As I awoke the evening with the smell of woodsmoke clinging.
Like a gentle cobweb hanging upon a painted teepee.
Oh I wen to see my chieftain with my war lance and my woman.
For he told us that the yellow moon would very soon me leaving.
This I can’t believe I said, I can’t believe our Warlord’s dead.
Oh, he would not leave the chose ones to the buzzards and the soldiers guns.
Oh, great father of the Iroquois ever since I was young,
I’ve read the writing of the smoke and breast-fed on the sound of drums.
I’ve learned to hurl the tomahawk and ride a painted pony wild.
To run the gauntlet of the Sioux, to make a chieftain’s daughter mine.
And now you ask that I should watch the red man’s race be slowly crushed!
What kind of words are these to hear from Yellow Dog, whom the white man fears?
I take only what is mine Lord, my pony, my squaw, and my child.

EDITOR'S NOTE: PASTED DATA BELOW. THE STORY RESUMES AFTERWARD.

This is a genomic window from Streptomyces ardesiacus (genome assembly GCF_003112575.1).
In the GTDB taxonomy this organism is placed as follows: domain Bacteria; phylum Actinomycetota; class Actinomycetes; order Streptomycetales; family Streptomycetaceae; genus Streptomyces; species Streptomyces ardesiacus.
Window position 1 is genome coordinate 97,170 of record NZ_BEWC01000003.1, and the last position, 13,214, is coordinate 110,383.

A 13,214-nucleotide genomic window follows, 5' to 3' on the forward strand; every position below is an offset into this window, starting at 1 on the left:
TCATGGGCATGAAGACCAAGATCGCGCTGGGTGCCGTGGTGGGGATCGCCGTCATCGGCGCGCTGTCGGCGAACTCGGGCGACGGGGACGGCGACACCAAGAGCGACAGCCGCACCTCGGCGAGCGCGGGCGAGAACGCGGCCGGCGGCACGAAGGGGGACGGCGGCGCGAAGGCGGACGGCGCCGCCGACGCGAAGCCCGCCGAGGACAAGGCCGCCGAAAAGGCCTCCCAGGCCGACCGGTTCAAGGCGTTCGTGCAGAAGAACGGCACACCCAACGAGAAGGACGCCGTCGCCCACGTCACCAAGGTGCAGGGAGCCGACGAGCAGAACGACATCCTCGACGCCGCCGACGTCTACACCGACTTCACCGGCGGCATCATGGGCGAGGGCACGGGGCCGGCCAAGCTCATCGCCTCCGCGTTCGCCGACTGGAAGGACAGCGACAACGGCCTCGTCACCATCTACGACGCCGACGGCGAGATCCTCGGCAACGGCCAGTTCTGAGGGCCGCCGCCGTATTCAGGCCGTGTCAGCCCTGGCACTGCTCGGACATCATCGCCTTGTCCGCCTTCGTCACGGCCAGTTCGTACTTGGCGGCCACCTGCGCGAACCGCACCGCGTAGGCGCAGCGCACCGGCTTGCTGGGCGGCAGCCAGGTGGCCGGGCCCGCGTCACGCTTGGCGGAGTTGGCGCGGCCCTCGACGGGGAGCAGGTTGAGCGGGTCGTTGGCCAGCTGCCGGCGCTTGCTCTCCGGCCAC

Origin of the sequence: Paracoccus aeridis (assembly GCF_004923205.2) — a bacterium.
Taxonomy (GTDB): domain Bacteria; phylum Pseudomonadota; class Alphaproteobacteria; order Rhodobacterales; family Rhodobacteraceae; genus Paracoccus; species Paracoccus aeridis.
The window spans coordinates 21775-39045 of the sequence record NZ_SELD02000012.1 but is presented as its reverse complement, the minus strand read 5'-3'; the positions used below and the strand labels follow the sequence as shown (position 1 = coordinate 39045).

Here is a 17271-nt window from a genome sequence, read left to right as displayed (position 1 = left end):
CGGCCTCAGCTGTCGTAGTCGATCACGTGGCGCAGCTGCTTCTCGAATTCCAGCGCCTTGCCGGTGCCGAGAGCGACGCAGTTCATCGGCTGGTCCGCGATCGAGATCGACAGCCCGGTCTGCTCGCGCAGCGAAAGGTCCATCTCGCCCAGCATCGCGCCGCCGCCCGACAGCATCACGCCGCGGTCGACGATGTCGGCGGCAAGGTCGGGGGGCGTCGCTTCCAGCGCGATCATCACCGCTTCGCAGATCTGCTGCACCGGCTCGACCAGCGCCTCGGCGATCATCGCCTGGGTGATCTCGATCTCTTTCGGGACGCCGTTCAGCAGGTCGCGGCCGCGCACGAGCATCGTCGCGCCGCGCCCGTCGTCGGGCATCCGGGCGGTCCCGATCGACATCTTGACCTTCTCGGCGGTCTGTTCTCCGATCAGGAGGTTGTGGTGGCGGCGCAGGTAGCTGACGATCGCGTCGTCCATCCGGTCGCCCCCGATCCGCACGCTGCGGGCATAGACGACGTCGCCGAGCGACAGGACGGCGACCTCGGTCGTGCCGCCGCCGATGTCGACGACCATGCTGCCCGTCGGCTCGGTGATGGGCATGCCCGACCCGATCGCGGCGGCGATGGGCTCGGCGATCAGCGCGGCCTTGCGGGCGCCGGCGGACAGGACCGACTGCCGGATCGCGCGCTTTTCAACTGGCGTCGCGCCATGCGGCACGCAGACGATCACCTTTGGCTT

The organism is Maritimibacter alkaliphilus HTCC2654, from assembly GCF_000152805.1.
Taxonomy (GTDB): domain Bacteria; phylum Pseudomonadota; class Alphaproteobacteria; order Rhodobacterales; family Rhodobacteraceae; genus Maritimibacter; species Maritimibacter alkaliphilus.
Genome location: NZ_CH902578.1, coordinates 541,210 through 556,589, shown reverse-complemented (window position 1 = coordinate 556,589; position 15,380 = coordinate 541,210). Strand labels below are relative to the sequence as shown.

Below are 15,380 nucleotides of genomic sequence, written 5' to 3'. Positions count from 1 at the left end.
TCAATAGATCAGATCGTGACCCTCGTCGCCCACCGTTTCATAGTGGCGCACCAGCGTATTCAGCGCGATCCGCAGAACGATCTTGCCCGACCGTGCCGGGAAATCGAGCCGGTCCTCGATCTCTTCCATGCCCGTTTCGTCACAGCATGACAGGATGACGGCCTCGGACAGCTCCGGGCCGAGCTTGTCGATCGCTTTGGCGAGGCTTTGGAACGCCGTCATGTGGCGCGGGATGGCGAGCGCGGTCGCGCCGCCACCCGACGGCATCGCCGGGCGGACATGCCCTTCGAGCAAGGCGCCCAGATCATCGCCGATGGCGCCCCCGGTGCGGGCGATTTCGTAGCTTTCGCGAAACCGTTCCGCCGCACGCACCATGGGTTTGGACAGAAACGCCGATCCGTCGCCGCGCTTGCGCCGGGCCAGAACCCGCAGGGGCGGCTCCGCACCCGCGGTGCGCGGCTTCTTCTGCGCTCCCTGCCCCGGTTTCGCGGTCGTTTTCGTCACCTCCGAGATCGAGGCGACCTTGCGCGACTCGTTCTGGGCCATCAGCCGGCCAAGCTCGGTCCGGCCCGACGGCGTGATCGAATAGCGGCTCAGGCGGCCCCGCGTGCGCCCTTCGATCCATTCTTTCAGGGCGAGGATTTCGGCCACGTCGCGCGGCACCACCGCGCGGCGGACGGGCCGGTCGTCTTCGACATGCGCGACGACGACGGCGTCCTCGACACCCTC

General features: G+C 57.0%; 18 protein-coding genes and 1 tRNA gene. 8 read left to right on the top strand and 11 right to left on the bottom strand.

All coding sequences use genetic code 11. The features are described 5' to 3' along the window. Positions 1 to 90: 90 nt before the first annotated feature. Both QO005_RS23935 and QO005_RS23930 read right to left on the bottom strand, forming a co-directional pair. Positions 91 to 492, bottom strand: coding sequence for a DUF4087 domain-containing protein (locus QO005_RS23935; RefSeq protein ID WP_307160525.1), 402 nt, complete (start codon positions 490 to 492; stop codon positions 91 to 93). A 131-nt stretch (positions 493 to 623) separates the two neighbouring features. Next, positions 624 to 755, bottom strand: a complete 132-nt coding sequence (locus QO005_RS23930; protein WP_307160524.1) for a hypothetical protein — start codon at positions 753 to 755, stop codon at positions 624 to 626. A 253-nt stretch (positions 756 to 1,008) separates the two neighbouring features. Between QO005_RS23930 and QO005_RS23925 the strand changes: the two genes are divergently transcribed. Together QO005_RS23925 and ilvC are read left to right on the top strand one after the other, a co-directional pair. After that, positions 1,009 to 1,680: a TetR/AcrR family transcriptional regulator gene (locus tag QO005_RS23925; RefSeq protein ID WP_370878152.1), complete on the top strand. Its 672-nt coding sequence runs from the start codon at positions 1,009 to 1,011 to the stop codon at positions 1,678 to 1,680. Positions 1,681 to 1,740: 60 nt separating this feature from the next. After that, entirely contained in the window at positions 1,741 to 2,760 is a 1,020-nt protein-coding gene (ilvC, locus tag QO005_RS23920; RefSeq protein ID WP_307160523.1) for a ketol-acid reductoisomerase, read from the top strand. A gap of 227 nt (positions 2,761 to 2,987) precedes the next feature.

I can’t stay to see you die along with my tribe’s pride.
I got to search for the yellow moon and the Fathers of our sons,
Where the red sun sinks in the hills of gold, and the healing waters run.
Trampling down the prairie rose, leaving hoof tracks in the sand.
Those who wish to follow me, I welcome with my hands.
I heard from passing renegades Geronimo was dead,
He’d been laying down his weapons when they filled him full of lead.
Now there seems no reason why I should carry on,
In this land that once was my land, I can’t find a home.
It’s lonely and it’s quiet and the horse soldiers are coming,
And I think it’s time I strung my bow and ceased my senseless running.
For soon I’ll find the yellow moon, along with my loved ones.
Where the buffaloes graze in clover fields without the sound of guns.
And the red sun sinks at last into the hills of gold
And peace to this young warrior comes with a bullet hole.